I set a fairly high limit for what constitutes heavy postseason usage, requiring a pitcher to have at least 100 batters faced in the playoffs to qualify. I preferred batters faced to innings pitched for being a somewhat more precise measure of workload, though in retrospect I could have done better by using total pitches.

My time frame was 1996 to 2014. Before that, the 1994-95 strike shortened season lengths, keeping pitchers from a “full” workload; 2015 is unusable because we don’t know yet how pitchers did in the following season. Using these years and the batters-faced floor, I compiled 71 pitcher years that included heavy postseason workloads.

This was 52 individuals, some having multiple heavy-use postseasons. Andy Pettitte dominated with six, spread from 1996 to 2009. Roger Clemens had three, counting just the back half of his career. Also, every pitcher who qualified was a starter. Even with three-plus playoff rounds, modern usage patterns made it impossible for relievers to accrue enough batters faced. The closest approach was 70 by Francisco Rodriguez for the 2002 Anaheim Angels.

Once I had the seven-month pitchers, I needed the comps. I chose comparison pitchers from the same seasons, and required them to match the postseason workhorses in several categories. First, they had to pitch roughly the same number of innings in the regular season. I went with a five percent leeway to either side. Second, they had to be within one year of age of the subject. This was to keep differing levels of age-related decline (or improvement) from skewing the results.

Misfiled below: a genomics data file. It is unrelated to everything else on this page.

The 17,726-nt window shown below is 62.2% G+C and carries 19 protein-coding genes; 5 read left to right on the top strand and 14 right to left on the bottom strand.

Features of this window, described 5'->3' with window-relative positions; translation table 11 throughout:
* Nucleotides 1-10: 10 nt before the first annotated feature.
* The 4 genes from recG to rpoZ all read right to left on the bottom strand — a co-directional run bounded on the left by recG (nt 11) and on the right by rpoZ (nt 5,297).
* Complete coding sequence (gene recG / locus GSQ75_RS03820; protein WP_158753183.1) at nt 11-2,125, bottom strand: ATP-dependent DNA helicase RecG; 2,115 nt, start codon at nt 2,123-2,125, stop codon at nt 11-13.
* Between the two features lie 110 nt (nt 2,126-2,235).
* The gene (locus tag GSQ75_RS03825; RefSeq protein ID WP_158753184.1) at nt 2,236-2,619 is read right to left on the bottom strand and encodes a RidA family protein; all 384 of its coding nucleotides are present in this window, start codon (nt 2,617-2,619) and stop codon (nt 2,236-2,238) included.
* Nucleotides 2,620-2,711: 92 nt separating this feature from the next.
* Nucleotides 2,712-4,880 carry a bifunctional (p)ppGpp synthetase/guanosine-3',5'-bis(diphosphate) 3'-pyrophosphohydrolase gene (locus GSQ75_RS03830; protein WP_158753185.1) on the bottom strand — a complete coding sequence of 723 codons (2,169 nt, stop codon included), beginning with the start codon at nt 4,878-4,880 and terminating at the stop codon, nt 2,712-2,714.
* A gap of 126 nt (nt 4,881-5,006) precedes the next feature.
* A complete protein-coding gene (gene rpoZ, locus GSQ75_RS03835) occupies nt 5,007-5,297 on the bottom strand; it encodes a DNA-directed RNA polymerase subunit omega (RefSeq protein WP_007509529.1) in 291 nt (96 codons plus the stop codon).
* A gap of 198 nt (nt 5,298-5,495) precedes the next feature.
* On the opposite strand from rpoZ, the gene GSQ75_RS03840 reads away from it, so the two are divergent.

A Hardball Times Update
Goodbye for now.

Third, they had to be roughly equivalent in pitching quality. I used both ERA- and FIP- as measures, doing the study for each. The comp pitcher had to be within 10 points plus or minus of the subject pitcher to be counted. This was to prevent unequal levels of regression to the mean from warping things, likely to the subject’s detriment. (One assumes a pitcher getting heavy duty in October will have performed well that season, and thus would be due some negative regression.)

Fourth and last, the comp pitcher had to have missed the playoffs, or at the very least not pitched in them. It does no good to measure pitchers against a control group that has the same difference you’re trying to measure. This carved away a distressingly large portion of an already narrowing group, especially when good pitching teammates on a deep playoff team eliminated themselves. (Hello, late-1990s Atlanta Braves.) Oddly, Pettitte didn’t end up with this trouble.

Before screening for playoff appearances, I had 44 pitchers with 104 comps for ERA-, and 40 pitchers with 105 comps for FIP-. Once I combed out potential comps who also pitched in October, those numbers dropped to 31 and 59 for ERA-, 34 and 67 for FIP-. Workhorse Andy Pettitte managed to retain four years with 10 and six comps respectively, the most of anyone, but Roger Clemens ended up with zero comps. Unique as the Rocket was, I ought not have been surprised by that.

Once the comp groups were selected, I looked at performance. For both ERA- and FIP-, I counted how much the playoff pitchers improved or degraded the following season, doing likewise for their comps. I then measured those movements against each other, to see whether the seven-month pitchers had comparatively better or worse performances.

I lost a few more comps at this point, because one pitcher in the ERA- comp group and two in the FIP- comp group did not pitch in the following year. Two missed the year but returned, while the other never pitched in the majors again. I note that all the October pitchers pitched the following season. This is a suggestion, though little more, that postseason workhorses are selected for durability. (Or perhaps it’s just that the presumed workhorses who ended up breaking down didn’t reach my batters-faced threshold.)